# The number of vibrational modes g(v)dv in Debye theory

## Homework Statement

Show that, in the Debye theory, the number of excited vibrational modes in the frequency range ##\nu## to ##\nu+d\nu##, at temperature T, is proportional to x2e-x, where ##x=h\nu/kT##. The maximum in this function occurs at a frequency ##\nu'=2kT/h##; hence ##\nu'→0## as ##T→0##.

2. The attempt at a solution
The Debye theory gives that ##g(\nu)\sim α\nu^2##. Since the problem comtains the term of ##e^{-x}##. I think it might be related to the partition equation of single excited classic oscillator(##n>0##):
$$q(\theta_i)=e^{-\frac{3\theta_i}{2T}}\Sigma_{n=0}^{\infty}(e^{-\theta_i/T})^n=\frac{e^\frac{3\theta_i}{2T}}{1-e^{-\theta_i/t}}$$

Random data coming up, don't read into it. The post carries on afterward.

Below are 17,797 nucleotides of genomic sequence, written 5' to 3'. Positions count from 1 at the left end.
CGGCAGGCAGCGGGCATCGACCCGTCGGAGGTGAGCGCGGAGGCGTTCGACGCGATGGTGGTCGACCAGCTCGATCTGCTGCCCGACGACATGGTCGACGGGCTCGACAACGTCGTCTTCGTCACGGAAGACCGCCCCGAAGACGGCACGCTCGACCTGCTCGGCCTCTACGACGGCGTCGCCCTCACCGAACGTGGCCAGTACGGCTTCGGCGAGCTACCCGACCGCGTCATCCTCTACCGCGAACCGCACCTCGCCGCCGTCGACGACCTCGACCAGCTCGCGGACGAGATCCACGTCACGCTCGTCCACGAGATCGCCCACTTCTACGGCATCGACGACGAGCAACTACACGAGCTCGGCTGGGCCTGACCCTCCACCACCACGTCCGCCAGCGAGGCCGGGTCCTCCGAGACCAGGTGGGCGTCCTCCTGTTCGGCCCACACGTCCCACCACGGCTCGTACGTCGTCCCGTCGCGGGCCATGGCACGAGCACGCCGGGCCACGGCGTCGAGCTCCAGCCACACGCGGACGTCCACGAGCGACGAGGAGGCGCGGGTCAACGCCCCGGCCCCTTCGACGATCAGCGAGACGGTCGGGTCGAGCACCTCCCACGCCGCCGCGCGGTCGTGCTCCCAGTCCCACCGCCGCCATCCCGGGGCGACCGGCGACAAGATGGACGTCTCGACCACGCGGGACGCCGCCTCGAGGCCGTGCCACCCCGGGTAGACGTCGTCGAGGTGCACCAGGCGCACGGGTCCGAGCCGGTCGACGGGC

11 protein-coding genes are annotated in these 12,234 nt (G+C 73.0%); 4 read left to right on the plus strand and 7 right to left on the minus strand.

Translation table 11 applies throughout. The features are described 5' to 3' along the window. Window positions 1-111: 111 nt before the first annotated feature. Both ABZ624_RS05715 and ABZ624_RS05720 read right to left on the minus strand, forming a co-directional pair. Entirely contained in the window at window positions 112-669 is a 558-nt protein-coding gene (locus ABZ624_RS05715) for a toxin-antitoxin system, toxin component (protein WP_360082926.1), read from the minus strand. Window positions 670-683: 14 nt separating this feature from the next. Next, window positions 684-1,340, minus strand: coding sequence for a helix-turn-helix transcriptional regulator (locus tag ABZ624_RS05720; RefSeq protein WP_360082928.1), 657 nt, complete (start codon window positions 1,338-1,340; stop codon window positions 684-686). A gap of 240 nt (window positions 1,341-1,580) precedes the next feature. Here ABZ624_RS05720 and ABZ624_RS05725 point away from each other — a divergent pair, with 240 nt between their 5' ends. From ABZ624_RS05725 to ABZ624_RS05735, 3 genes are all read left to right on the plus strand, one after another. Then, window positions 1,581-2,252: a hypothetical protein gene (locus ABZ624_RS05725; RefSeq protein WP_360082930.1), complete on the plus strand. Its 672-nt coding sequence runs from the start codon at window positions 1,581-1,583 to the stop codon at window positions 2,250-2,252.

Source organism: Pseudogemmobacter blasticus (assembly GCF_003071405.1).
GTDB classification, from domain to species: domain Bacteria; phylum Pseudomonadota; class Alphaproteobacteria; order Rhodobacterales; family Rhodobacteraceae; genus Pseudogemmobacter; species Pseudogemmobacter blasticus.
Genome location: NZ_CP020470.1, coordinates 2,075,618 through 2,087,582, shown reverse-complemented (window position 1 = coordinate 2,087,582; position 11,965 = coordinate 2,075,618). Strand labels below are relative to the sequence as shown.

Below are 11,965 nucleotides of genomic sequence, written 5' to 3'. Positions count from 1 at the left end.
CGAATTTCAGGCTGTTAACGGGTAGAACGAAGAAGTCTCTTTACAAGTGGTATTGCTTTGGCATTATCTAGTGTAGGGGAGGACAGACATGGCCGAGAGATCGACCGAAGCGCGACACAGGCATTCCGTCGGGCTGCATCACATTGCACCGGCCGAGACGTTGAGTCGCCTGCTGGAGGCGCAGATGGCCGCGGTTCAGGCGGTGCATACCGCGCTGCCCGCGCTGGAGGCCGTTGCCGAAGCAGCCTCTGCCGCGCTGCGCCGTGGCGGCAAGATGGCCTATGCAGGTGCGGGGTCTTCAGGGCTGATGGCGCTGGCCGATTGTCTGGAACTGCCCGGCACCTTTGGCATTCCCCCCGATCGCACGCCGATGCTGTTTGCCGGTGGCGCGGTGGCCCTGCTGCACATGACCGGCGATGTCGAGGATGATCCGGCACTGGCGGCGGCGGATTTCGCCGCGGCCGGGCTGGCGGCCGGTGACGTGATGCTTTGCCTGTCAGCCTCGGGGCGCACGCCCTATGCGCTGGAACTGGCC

where ##\theta_i=h\nu_i/k##. So the partition equation for the monoatomic crystal becoms:
$$Q=e^{-N\phi(0)/2kT}\Pi_{i=1}^{3N}q(\theta_i)$$
and
$$-lnQ = \frac{N\phi(0)}{2kT}+\int^\infty_0[ln(1-e^{-h\nu/kT})+\frac{3h\nu}{2kT}]g(\nu)d\nu$$
where ##\phi(0)## is the internal energy of all the atoms in the crystal are at equilibrium locations and ##N## the number of atoms. With these equations and:
$$\int^\infty_0g(\nu)d\nu=3N$$
How should I proceed to get ##g(\nu)d\nu## ?

## Answers and Replies

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